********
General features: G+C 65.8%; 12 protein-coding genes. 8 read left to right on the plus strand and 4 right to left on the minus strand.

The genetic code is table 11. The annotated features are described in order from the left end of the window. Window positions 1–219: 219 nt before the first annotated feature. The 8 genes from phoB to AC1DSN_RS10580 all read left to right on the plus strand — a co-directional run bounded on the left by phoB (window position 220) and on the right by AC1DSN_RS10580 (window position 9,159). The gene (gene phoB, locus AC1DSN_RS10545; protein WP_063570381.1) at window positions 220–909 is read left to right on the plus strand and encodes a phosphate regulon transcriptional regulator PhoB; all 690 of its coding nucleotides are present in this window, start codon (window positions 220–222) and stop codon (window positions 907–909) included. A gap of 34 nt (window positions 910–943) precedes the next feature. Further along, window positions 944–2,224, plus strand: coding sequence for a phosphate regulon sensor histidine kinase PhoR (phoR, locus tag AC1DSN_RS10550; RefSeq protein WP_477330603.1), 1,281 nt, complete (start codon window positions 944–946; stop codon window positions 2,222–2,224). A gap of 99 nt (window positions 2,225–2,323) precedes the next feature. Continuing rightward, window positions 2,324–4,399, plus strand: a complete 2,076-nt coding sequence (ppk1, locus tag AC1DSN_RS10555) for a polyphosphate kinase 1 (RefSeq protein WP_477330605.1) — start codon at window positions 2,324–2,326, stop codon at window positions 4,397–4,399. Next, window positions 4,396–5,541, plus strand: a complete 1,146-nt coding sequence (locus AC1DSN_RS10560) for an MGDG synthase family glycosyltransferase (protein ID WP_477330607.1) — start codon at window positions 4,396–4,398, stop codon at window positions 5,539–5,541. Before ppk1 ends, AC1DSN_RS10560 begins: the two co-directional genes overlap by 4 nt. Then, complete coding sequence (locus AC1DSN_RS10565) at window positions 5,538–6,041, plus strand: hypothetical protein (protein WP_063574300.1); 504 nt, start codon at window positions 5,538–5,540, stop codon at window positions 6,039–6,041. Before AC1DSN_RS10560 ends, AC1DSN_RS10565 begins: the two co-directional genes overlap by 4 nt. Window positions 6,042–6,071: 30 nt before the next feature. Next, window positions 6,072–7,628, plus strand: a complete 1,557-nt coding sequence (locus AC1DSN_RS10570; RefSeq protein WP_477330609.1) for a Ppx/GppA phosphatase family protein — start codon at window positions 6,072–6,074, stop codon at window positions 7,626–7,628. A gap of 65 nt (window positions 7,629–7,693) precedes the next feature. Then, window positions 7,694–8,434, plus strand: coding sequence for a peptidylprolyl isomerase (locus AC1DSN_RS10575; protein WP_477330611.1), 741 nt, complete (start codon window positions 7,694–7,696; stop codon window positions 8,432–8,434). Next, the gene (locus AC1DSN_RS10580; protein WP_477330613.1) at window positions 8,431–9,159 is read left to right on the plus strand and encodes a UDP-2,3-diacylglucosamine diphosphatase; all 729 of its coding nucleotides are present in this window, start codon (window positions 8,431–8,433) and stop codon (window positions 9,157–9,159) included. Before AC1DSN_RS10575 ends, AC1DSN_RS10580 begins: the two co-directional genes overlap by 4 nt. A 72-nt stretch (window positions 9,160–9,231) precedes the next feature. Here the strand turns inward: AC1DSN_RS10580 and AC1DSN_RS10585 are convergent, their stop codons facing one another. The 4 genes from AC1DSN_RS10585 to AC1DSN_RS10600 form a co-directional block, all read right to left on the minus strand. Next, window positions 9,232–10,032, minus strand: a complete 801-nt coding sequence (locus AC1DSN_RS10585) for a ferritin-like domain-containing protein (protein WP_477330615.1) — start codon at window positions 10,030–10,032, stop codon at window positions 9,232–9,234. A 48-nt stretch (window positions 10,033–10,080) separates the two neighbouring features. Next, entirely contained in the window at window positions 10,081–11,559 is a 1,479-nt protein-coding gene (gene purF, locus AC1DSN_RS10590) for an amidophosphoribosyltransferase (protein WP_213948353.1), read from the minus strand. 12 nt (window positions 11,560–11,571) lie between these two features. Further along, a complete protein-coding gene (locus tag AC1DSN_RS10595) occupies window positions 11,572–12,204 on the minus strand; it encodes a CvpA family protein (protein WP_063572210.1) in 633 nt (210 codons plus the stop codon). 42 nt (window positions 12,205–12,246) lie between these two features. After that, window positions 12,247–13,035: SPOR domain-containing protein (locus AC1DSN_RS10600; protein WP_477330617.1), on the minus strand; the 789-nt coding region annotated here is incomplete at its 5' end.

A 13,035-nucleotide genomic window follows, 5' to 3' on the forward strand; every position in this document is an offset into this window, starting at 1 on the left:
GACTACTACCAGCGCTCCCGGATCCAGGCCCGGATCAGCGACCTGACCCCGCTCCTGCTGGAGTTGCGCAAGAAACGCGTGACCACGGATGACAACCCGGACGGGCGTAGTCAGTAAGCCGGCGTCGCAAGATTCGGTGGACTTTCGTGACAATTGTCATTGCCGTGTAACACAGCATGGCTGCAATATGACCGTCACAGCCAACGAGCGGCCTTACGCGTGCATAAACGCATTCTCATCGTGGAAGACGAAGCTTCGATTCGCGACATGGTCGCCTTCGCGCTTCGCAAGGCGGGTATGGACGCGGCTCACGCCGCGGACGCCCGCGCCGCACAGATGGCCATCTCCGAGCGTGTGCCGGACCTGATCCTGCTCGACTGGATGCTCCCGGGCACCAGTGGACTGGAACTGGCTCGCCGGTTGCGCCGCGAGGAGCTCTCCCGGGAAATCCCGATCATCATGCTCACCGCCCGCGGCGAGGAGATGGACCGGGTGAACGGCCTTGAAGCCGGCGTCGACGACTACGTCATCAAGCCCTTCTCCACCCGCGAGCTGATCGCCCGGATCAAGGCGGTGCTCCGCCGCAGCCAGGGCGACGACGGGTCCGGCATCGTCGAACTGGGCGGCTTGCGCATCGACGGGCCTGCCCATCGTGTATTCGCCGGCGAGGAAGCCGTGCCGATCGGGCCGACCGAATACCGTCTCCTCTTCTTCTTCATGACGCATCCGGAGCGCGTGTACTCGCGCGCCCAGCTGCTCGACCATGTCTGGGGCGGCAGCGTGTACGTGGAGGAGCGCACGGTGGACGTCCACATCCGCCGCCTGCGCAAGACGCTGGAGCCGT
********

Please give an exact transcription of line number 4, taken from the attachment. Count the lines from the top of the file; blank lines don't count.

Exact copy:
GACTACTACCAGCGCTCCCGGATCCAGGCCCGGATCAGCGACCTGACCCCGCTCCTGCTGGAGTTGCGCAAGAAACGCGTGACCACGGATGACAACCCGGACGGGCGTAGTCAGTAAGCCGGCGTCGCAAGATTCGGTGGACTTTCGTGACAATTGTCATTGCCGTGTAACACAGCATGGCTGCAATATGACCGTCACAGCCAACGAGCGGCCTTACGCGTGCATAAACGCATTCTCATCGTGGAAGACGAAGCTTCGATTCGCGACATGGTCGCCTTCGCGCTTCGCAAGGCGGGTATGGACGCGGCTCACGCCGCGGACGCCCGCGCCGCACAGATGGCCATCTCCGAGCGTGTGCCGGACCTGATCCTGCTCGACTGGATGCTCCCGGGCACCAGTGGACTGGAACTGGCTCGCCGGTTGCGCCGCGAGGAGCTCTCCCGGGAAATCCCGATCATCATGCTCACCGCCCGCGGCGAGGAGATGGACCGGGTGAACGGCCTTGAAGCCGGCGTCGACGACTACGTCATCAAGCCCTTCTCCACCCGCGAGCTGATCGCCCGGATCAAGGCGGTGCTCCGCCGCAGCCAGGGCGACGACGGGTCCGGCATCGTCGAACTGGGCGGCTTGCGCATCGACGGGCCTGCCCATCGTGTATTCGCCGGCGAGGAAGCCGTGCCGATCGGGCCGACCGAATACCGTCTCCTCTTCTTCTTCATGACGCATCCGGAGCGCGTGTACTCGCGCGCCCAGCTGCTCGACCATGTCTGGGGCGGCAGCGTGTACGTGGAGGAGCGCACGGTGGACGTCCACATCCGCCGCCTGCGCAAGACGCTGGAGCCGT